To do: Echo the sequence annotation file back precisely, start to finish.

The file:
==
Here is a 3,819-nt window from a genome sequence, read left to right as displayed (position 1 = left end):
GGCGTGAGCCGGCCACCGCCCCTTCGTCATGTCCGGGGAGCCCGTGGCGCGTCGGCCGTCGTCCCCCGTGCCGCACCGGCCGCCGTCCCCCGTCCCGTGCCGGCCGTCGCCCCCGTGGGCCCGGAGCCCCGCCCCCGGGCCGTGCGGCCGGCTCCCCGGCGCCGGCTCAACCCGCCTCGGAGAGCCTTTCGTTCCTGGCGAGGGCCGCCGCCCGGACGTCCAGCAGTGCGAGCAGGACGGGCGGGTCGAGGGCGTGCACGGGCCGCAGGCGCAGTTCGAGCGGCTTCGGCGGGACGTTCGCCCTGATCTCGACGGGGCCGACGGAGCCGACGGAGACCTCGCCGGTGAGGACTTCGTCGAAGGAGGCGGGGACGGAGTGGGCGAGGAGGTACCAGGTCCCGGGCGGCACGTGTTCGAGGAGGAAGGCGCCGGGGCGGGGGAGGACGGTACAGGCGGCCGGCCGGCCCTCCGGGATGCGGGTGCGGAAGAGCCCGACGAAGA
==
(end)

Here is a 3,819-nt window from a genome sequence, read left to right as displayed (position 1 = left end):
GGCGTGAGCCGGCCACCGCCCCTTCGTCATGTCCGGGGAGCCCGTGGCGCGTCGGCCGTCGTCCCCCGTGCCGCACCGGCCGCCGTCCCCCGTCCCGTGCCGGCCGTCGCCCCCGTGGGCCCGGAGCCCCGCCCCCGGGCCGTGCGGCCGGCTCCCCGGCGCCGGCTCAACCCGCCTCGGAGAGCCTTTCGTTCCTGGCGAGGGCCGCCGCCCGGACGTCCAGCAGTGCGAGCAGGACGGGCGGGTCGAGGGCGTGCACGGGCCGCAGGCGCAGTTCGAGCGGCTTCGGCGGGACGTTCGCCCTGATCTCGACGGGGCCGACGGAGCCGACGGAGACCTCGCCGGTGAGGACTTCGTCGAAGGAGGCGGGGACGGAGTGGGCGAGGAGGTACCAGGTCCCGGGCGGCACGTGTTCGAGGAGGAAGGCGCCGGGGCGGGGGAGGACGGTACAGGCGGCCGGCCGGCCCTCCGGGATGCGGGTGCGGAAGAGCCCGACGAAGA